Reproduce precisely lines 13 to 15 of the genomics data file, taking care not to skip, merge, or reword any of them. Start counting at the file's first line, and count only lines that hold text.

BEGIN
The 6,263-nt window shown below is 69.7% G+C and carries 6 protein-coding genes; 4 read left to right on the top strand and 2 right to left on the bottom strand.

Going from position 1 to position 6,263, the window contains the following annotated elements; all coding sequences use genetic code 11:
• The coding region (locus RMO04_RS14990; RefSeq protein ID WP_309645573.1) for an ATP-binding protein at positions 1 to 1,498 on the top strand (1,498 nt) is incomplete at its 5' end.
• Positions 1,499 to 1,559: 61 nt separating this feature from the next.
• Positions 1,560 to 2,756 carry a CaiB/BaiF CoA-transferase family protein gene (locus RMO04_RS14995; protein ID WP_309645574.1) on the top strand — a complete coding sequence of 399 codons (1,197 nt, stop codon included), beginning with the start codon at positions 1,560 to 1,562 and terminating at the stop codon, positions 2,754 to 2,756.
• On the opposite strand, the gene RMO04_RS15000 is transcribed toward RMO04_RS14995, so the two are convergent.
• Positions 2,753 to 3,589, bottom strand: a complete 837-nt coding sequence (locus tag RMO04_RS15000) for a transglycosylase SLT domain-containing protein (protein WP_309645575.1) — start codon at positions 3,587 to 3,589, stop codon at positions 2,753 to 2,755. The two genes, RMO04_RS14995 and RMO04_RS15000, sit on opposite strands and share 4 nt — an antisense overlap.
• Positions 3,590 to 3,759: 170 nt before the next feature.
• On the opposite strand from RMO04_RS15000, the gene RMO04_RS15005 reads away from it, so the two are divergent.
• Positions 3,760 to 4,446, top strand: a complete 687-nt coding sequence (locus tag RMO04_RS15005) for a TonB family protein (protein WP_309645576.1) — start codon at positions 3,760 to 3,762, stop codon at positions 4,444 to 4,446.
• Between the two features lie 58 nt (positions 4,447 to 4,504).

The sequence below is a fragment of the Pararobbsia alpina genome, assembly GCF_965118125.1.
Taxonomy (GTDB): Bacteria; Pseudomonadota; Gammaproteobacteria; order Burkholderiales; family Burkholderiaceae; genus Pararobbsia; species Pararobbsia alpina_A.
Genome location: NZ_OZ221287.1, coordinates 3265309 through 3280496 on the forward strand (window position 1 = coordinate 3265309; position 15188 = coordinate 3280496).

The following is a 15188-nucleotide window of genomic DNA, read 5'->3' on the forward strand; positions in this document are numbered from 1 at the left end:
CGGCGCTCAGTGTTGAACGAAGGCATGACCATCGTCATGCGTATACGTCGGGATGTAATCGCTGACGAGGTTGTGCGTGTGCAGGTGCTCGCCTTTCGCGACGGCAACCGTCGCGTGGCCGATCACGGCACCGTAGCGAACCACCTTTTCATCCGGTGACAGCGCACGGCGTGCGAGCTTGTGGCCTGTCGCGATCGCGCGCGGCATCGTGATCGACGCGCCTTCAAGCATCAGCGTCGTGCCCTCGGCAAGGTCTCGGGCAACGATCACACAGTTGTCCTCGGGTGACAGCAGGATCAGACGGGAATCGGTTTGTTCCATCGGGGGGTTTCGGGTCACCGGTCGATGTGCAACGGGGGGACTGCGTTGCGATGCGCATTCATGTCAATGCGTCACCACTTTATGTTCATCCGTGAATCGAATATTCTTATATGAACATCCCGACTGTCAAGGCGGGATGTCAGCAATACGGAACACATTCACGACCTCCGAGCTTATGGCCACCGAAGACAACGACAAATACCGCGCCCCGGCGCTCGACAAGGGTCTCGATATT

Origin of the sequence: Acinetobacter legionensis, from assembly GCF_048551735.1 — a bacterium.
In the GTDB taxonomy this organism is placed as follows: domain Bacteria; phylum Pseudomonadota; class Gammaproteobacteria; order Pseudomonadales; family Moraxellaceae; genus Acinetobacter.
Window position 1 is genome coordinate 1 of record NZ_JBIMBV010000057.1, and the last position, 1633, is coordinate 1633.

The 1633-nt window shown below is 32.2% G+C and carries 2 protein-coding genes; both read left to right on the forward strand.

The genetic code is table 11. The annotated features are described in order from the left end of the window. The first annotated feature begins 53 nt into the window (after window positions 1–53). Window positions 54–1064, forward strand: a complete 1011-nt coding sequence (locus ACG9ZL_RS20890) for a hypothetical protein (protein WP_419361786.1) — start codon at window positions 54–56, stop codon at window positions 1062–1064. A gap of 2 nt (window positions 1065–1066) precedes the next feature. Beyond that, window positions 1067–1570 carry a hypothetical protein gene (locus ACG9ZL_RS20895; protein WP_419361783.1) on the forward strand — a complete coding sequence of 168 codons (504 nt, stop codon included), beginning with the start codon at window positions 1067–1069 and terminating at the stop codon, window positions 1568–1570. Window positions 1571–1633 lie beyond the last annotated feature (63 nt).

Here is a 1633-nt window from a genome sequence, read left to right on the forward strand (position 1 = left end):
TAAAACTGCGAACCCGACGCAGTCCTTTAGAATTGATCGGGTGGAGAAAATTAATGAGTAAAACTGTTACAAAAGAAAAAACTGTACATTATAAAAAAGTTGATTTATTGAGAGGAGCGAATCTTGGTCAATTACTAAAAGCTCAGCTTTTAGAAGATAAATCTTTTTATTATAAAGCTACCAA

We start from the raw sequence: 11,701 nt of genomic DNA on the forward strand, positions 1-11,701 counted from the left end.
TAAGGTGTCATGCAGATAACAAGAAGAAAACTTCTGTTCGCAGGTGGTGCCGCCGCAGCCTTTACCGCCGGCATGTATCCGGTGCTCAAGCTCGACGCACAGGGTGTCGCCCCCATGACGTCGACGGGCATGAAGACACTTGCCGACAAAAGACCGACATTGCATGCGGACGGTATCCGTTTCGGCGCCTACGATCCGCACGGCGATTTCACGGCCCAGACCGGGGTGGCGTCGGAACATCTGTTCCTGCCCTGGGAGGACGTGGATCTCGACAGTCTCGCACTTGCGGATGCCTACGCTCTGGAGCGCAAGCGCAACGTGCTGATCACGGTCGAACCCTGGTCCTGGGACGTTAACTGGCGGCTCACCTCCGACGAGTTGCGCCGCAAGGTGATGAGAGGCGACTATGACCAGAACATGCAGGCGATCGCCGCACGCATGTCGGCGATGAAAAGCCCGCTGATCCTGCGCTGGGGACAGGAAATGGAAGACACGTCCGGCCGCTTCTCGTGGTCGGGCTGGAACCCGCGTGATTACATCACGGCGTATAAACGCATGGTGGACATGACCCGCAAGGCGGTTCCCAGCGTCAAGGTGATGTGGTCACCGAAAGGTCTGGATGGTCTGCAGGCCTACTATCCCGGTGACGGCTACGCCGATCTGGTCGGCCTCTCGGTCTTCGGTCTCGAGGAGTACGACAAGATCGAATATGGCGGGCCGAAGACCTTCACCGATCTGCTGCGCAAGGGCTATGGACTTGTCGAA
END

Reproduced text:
Taxonomy (GTDB): Bacteria; Pseudomonadota; Gammaproteobacteria; order Burkholderiales; family Burkholderiaceae; genus Pararobbsia; species Pararobbsia alpina_A.
Genome location: NZ_OZ221287.1, coordinates 3265309 through 3280496 on the forward strand (window position 1 = coordinate 3265309; position 15188 = coordinate 3280496).

The following is a 15188-nucleotide window of genomic DNA, read 5'->3' on the forward strand; positions in this document are numbered from 1 at the left end: